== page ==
When Is 1080p Not HD?

The word is that the new high-definition disc players are not going show HD content over a component video connection. The problem is that this is an analog connection, and there is no way to provide digital copy protection. In other words, the movie studios are afraid that you’ll capture the HD stream and burn it onto DVDs in an unlocked format so that they can be copied and played without restriction. So these players will step down the resolution to 480p over the analog connection. In order to get 1080p, you’ll need to use the HDMI connection, and it will have to have HDCP support.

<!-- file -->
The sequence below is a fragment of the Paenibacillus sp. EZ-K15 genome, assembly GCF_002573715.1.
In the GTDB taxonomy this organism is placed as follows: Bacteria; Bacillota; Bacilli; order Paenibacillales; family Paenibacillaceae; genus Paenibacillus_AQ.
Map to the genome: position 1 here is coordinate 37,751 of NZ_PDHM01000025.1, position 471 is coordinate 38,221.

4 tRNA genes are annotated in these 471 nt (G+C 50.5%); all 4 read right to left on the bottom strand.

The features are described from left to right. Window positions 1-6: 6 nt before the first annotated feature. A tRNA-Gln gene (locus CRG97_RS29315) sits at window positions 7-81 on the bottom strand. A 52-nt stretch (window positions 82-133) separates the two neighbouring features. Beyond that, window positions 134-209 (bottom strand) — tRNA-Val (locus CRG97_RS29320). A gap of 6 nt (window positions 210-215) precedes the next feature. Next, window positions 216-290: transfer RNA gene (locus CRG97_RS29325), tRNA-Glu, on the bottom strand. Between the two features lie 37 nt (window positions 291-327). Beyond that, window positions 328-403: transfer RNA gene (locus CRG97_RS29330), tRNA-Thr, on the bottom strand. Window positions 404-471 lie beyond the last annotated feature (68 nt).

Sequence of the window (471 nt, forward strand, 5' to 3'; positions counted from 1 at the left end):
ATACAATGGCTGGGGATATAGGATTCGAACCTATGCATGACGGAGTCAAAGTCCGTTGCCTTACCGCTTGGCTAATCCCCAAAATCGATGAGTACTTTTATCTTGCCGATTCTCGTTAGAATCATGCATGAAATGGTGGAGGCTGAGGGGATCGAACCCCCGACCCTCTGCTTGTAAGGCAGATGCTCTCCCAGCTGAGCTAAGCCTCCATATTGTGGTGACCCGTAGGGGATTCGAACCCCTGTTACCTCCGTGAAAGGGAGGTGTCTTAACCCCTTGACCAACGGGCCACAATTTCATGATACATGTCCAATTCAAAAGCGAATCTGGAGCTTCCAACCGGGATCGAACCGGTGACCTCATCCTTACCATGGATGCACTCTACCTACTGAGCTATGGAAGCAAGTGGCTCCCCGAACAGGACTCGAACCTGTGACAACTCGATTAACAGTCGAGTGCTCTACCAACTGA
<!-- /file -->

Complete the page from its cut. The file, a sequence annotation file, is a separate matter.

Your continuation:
Many existing HDTVs don’t have HDMI support, and some have it but are lacking support for 1080p resolution signals or HDCP, or both. So these won’t be able to show HD discs in HD.

Some observers — including myself — wonder if the movie studios will actually be able to make this stick. Already, they have backed down in Japan where there is a large installed base of HDTVs with only analog connections. An agreement has been reached where the restriction on putting HD out over analog connections will not be enforced in Japan until 2010. This could well be the camel’s nose nuzzling under the tent of copy protection — oops, I mean “digital rights management” — and some competitor is going to be willing to take a risk on increased piracy in return for keeping access to all those HDTV sets that don’t have sufficient HDMI support.